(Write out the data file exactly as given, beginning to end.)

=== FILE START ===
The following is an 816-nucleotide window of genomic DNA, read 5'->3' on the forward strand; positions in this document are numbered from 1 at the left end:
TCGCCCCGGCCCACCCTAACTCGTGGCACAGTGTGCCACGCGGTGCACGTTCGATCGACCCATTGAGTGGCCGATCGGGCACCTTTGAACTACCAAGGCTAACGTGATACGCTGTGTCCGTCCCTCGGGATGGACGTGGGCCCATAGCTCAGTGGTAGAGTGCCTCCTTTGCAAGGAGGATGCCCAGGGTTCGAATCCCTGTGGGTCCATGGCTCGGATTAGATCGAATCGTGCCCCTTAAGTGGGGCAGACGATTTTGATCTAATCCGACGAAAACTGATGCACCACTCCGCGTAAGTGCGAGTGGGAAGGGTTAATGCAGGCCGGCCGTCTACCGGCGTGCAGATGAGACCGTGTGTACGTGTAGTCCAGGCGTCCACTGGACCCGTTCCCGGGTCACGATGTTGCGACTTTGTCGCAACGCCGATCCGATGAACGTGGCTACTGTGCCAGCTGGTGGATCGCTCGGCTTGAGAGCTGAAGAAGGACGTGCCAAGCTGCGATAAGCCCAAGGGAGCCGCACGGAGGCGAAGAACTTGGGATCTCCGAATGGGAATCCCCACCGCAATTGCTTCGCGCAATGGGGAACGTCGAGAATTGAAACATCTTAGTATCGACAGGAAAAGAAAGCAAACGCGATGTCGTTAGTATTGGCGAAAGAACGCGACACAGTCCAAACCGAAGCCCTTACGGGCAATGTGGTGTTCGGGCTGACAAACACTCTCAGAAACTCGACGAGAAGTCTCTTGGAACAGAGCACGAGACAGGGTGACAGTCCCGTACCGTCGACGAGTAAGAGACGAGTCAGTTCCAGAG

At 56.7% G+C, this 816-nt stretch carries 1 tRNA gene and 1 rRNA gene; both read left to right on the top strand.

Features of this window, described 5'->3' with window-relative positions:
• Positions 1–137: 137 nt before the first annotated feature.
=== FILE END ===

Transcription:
The following is an 816-nucleotide window of genomic DNA, read 5'->3' on the forward strand; positions in this document are numbered from 1 at the left end:
TCGCCCCGGCCCACCCTAACTCGTGGCACAGTGTGCCACGCGGTGCACGTTCGATCGACCCATTGAGTGGCCGATCGGGCACCTTTGAACTACCAAGGCTAACGTGATACGCTGTGTCCGTCCCTCGGGATGGACGTGGGCCCATAGCTCAGTGGTAGAGTGCCTCCTTTGCAAGGAGGATGCCCAGGGTTCGAATCCCTGTGGGTCCATGGCTCGGATTAGATCGAATCGTGCCCCTTAAGTGGGGCAGACGATTTTGATCTAATCCGACGAAAACTGATGCACCACTCCGCGTAAGTGCGAGTGGGAAGGGTTAATGCAGGCCGGCCGTCTACCGGCGTGCAGATGAGACCGTGTGTACGTGTAGTCCAGGCGTCCACTGGACCCGTTCCCGGGTCACGATGTTGCGACTTTGTCGCAACGCCGATCCGATGAACGTGGCTACTGTGCCAGCTGGTGGATCGCTCGGCTTGAGAGCTGAAGAAGGACGTGCCAAGCTGCGATAAGCCCAAGGGAGCCGCACGGAGGCGAAGAACTTGGGATCTCCGAATGGGAATCCCCACCGCAATTGCTTCGCGCAATGGGGAACGTCGAGAATTGAAACATCTTAGTATCGACAGGAAAAGAAAGCAAACGCGATGTCGTTAGTATTGGCGAAAGAACGCGACACAGTCCAAACCGAAGCCCTTACGGGCAATGTGGTGTTCGGGCTGACAAACACTCTCAGAAACTCGACGAGAAGTCTCTTGGAACAGAGCACGAGACAGGGTGACAGTCCCGTACCGTCGACGAGTAAGAGACGAGTCAGTTCCAGAG

At 56.7% G+C, this 816-nt stretch carries 1 tRNA gene and 1 rRNA gene; both read left to right on the top strand.

Features of this window, described 5'->3' with window-relative positions:
• Positions 1–137: 137 nt before the first annotated feature.